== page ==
an assuming means for assuming that a predetermined color profile is embedded in image data when no color profile is previously embedded in the image data;
a selecting means for selecting a selected color profile from among an original color profile previously embedded in the image data and a user-requested color profile, based on a setting previously defined by the user, when the original color profile is previously embedded in the image data; and
a print job creating means for creating a print job including the image data and a printing color profile, using the predetermined color profile as the printing color profile, when no color profile is previously embedded in the image data, and using the selected color profile as the printing color profile, when the original color profile is previously embedded in the image data,
the server comprising:
a memory means for storing a printer color profile of the printer;
a color matching means for applying color matching on the image data included in the print job, based on the printing color profile included in the print job and the printer color profile stored in the memory means; and
a printer controlling means for sending the image data on which color matching is applied to the printer and for controlling the printer to print the image data.
2. A printing system according to claim 1 further comprising a communication means capable of communicating with an external server machine monitoring printing operations, wherein the communication means is provided with the printer color profile which represents color space of the printer, from the external server machine.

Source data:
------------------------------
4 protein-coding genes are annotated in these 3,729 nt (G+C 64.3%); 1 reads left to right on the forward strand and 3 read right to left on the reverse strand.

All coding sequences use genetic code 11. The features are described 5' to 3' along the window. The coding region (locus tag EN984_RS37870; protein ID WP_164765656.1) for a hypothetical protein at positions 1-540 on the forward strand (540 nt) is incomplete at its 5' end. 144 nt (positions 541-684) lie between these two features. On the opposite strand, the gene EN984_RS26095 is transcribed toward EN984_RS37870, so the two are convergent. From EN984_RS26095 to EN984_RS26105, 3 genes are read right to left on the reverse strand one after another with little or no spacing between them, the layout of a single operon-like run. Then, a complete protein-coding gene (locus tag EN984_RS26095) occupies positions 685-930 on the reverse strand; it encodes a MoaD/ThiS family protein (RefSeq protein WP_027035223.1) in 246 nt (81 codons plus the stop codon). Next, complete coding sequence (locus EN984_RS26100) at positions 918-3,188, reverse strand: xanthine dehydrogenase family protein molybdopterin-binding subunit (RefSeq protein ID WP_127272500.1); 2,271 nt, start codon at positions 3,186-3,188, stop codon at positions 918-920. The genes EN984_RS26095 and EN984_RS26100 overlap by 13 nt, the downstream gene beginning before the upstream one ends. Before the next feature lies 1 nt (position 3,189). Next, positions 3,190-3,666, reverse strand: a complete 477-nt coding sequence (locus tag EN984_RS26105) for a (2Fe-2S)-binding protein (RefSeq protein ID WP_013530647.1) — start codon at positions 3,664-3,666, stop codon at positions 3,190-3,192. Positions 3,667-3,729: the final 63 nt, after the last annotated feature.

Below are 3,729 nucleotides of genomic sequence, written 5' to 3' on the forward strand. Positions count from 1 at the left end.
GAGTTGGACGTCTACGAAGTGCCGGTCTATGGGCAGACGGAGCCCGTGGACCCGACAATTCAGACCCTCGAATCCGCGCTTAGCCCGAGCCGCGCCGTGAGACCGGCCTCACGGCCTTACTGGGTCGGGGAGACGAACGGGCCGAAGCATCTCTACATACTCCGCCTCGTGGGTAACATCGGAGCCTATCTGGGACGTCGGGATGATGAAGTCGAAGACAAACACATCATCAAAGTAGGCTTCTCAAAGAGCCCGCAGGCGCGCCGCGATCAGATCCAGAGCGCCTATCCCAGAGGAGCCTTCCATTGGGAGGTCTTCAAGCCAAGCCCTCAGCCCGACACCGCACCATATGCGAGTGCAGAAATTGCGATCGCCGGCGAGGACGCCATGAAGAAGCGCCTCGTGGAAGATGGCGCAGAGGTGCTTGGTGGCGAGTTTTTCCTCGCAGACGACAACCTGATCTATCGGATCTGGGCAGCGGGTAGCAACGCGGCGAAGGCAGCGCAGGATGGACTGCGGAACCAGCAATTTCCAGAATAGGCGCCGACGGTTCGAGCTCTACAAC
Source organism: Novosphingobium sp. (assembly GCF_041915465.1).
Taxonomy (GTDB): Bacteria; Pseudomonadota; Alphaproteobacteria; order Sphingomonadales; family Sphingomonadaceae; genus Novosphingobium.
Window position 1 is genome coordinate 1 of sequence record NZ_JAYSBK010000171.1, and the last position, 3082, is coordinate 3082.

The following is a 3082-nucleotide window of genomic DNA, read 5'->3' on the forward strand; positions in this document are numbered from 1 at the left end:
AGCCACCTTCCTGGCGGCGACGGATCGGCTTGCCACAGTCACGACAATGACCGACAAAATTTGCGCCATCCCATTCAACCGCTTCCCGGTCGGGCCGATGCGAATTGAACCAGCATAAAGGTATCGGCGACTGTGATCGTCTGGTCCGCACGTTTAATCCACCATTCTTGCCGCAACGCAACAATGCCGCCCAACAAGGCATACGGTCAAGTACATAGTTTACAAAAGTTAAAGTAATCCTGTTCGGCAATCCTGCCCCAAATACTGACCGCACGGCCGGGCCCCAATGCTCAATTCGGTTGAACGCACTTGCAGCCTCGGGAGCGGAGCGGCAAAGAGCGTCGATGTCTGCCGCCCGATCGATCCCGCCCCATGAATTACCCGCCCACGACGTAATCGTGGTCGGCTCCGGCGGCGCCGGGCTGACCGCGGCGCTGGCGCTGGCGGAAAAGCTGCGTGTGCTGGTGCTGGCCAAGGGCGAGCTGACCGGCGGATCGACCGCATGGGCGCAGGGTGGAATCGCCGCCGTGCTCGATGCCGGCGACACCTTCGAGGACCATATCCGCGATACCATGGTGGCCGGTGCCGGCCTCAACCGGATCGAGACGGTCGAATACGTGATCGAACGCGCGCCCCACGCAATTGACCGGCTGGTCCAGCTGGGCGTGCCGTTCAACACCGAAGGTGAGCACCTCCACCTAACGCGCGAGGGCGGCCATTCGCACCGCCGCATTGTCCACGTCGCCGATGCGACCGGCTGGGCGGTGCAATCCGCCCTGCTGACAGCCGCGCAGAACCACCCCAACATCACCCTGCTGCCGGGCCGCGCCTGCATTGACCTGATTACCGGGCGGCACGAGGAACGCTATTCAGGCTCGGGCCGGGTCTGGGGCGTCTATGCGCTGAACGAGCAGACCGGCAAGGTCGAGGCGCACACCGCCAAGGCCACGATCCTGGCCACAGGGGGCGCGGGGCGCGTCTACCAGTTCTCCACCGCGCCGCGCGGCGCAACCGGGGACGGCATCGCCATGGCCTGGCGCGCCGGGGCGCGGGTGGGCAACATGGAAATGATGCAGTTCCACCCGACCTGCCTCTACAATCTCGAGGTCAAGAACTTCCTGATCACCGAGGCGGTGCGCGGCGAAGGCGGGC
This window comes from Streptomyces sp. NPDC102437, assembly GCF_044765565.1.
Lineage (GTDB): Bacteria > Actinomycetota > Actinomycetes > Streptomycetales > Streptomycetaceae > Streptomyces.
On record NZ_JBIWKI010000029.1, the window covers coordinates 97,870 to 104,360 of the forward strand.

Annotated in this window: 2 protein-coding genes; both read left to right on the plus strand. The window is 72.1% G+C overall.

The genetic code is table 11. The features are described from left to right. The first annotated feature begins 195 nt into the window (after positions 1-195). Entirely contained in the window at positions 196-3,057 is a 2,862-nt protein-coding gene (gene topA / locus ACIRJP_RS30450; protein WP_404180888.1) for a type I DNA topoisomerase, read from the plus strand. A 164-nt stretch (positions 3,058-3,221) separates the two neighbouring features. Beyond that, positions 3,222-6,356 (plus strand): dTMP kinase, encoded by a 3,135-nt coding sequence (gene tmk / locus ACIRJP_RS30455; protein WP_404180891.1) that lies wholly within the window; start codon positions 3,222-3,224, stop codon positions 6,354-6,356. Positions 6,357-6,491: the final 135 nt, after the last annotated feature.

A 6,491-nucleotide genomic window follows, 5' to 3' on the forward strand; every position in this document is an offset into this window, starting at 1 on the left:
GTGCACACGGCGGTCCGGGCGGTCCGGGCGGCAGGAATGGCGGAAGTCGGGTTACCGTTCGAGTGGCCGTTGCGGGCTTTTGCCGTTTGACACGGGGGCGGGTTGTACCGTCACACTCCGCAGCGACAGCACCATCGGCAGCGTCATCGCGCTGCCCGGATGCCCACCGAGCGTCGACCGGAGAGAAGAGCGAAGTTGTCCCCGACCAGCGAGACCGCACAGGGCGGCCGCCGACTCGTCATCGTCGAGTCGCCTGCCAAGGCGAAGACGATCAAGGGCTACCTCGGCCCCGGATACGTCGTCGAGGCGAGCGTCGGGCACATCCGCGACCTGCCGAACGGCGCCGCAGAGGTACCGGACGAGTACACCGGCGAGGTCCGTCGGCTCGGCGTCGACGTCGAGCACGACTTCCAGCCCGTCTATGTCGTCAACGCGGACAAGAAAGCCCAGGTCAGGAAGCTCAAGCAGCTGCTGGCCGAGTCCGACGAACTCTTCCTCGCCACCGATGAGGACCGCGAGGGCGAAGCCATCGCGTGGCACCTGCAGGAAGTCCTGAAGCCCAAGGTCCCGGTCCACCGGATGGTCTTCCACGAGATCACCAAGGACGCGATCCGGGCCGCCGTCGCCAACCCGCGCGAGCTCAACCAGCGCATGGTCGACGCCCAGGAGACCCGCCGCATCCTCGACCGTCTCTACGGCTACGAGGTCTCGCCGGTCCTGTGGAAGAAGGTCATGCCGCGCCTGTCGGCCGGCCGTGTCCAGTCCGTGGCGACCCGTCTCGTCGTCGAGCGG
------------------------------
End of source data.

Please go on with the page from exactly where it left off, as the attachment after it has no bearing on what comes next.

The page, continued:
3. A system according to claim 1 further comprising one or more upload means capable of communicating by way of one or more communication networks with one or more center server machines for monitoring printing operations at a plurality of printing systems and causing at least a portion of print information stored in a print information database to be automatically uploaded to at least one of the center server machine or machines.
4. A printing system according to claim 3 further comprising one or more means for, upon receipt of one or more requests from one or more users, causing at least a portion of that information within information created by at least one of the center server machine or machines based on printer information uploaded to at least one of the center server machine or machines which is desired by one or more users to be displayed at least one of one or more display monitors.